In these difficult and uncertain times many people are considering having a Will prepared for the first time or reviewing an existing one because of family changes, executor updates or other significant changes to circumstances possibly as a result of this pandemic.
Irrespective of issues facing us all with COVID-19, a Will is an essential part of good estate planning, giving you and your family reassurance that your affairs are in order for what may lie ahead.
The Wills Act (1837)
The Wills Act (1837) sets out the following formalities in signing a Will, failing which the Will would not be recognised as a valid testamentary document.
- The Will must be in writing, whether typed or handwritten.
- It must be signed by the person making the Will (“the Testator”), or by someone else in their presence and at their direction.
- The signature must be made or acknowledged in the presence of at least two witnesses present at the same time.
- Each witness must sign the Will, or acknowledge their signature in the presence of the Testator, but not necessarily in the presence of each other.
Current social distancing requirements are creating real challenges to the normal execution of Wills but with many of our clients contacting us for help during this period, we have found ways to overcome these hurdles as follows.
We continue to take instructions from clients remotely by using video links such as Facetime, WhatsApp, Skype and Zoom. Often if these facilities are not readily available to clients, then family members or care homes can help facilitate the technology being made available to them.
If video link is not possible, then we can take instructions over the telephone and email, but we may need to have a face to face visit with those clients once the restrictions are lifted so we can ensure we have satisfied normal regulatory requirements.
There are lots of Will execution options now for our clients as well.
Can I use video conferencing for executing my Will?
The Law Society of Scotland has confirmed that video conferencing would achieve the relevant requirements; however, the Law Society of England disagree on the basis that the legislation requires a physical presence for the parties involved. Although this option is under review, it is not one that can be used today in order to create a valid English Will.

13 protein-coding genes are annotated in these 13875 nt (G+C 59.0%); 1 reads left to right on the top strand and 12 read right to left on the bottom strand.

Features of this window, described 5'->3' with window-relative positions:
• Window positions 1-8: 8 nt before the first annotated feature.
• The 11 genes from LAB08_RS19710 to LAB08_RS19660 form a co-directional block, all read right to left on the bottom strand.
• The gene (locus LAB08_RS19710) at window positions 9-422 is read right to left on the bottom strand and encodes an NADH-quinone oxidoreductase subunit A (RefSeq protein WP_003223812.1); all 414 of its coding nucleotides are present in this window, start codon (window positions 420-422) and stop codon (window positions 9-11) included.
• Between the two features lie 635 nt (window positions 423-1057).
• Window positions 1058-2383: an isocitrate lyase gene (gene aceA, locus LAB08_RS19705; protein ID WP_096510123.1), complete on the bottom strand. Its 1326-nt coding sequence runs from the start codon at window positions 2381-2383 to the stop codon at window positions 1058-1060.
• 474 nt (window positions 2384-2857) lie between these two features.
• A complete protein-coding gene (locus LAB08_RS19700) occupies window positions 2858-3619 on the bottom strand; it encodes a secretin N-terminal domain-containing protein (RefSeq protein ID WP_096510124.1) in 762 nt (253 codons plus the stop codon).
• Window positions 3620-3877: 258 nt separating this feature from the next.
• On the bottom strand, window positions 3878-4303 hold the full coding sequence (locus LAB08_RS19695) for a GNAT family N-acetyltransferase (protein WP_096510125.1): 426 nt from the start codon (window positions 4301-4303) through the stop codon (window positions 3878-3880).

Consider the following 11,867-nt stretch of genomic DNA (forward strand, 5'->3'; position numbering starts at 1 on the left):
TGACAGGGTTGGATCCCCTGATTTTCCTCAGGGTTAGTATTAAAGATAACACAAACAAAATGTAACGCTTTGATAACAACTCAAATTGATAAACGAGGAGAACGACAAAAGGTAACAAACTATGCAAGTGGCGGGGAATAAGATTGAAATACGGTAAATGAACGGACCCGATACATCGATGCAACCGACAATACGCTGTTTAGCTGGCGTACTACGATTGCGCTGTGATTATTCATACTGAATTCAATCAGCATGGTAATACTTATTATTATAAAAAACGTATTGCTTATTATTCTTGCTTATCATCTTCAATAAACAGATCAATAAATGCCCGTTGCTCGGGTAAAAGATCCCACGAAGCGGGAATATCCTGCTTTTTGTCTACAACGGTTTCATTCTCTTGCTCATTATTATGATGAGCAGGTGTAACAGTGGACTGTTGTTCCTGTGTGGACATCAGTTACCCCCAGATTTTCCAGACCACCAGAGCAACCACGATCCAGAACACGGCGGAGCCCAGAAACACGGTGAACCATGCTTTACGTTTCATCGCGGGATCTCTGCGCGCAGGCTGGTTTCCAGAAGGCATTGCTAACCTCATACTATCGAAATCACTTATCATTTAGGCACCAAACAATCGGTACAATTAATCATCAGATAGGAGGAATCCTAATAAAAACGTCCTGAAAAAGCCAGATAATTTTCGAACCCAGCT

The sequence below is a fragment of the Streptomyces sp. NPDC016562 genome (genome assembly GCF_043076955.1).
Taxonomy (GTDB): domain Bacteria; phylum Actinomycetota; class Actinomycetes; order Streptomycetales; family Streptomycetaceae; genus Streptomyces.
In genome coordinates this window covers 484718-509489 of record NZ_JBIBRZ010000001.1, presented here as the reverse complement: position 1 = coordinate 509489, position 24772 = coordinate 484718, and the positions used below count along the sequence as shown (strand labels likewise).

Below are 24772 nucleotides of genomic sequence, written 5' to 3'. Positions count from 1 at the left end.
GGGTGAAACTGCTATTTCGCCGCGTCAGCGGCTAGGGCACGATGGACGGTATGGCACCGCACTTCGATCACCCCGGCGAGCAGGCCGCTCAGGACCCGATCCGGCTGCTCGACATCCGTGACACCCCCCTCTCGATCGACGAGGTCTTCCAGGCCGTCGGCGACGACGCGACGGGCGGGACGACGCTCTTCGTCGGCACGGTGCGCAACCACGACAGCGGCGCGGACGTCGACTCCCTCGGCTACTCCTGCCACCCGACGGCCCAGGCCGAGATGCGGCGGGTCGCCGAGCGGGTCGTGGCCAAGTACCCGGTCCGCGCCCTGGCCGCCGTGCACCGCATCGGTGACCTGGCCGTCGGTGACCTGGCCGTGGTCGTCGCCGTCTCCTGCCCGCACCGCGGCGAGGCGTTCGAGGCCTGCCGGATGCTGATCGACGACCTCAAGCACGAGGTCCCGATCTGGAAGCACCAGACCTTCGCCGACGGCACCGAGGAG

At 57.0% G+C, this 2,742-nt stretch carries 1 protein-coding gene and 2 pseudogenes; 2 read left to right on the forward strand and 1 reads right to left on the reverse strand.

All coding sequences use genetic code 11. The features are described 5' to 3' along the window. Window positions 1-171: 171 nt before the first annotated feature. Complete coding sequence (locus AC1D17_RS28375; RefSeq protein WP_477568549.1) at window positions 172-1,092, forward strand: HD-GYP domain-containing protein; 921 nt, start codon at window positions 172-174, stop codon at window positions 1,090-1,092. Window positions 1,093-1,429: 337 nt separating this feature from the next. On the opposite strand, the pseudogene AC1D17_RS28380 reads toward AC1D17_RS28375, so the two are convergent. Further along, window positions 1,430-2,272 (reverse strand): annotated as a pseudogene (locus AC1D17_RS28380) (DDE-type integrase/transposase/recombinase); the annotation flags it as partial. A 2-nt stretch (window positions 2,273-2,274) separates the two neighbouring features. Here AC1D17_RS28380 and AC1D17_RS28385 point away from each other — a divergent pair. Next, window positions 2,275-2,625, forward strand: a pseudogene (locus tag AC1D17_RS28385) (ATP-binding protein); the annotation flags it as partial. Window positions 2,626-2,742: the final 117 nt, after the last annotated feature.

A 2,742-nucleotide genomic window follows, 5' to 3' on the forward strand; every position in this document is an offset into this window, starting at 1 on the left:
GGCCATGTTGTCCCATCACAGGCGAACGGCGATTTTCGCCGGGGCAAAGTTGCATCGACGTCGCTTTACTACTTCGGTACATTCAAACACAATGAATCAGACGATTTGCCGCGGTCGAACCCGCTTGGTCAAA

How can we organise the actual witnessing of our Will?
There are lots of innovative ways we can now help clients with the witnessing of a Will. Once the Will is approved by the client, we can either send a password encrypted version by email for the client to print, or we can send a signature copy by post. Either way, we will also send the client a comprehensive Will execution guide.
The client would need to find two independent witnesses, such as neighbours, but not beneficiaries or spouses of beneficiaries as this would invalidate their gift.
Witnessing could be undertaken through an open window or door, or in extreme cases, there may have to be a window separating the parties. The important thing is that the witnesses must have line of sight to see the testator sign and similarly the testator should be able to see the witnesses sign. Each individual must use their own pen and if possible wear disposable gloves.
We have also found that clients find it comforting for us to join the Will signing via video link or telephone. This would not only provide us with the ability to ensure that the formalities were being dealt with correctly, but we could also consider other issues, such as undue influence, capacity and knowledge.
Is there a way of witnessing a Will whilst socially-distancing?
Solicitors acting in the execution of Wills are classified as keyworkers. Although being mindful of the social distancing requirements, we can assist those who are struggling to execute their Wills at home by organising a “face to face” meeting outside.
At our Woking office, we have a large car park that is currently being used in the Will execution process. Whilst the client remains in their car, two of our team deliver the relevant will to the client in their car. The client (Testator) then reads and signs their Will whilst the two Barlow Robbins representatives witness the Testator’s signature.
Barlow Robbins is here to adapt to these unprecedented times to ensure that we meet the needs of our clients and to provide them with the reassurance that their affairs are in order. For further information, please contact one of our specialists who will be happy to discuss your matter with you.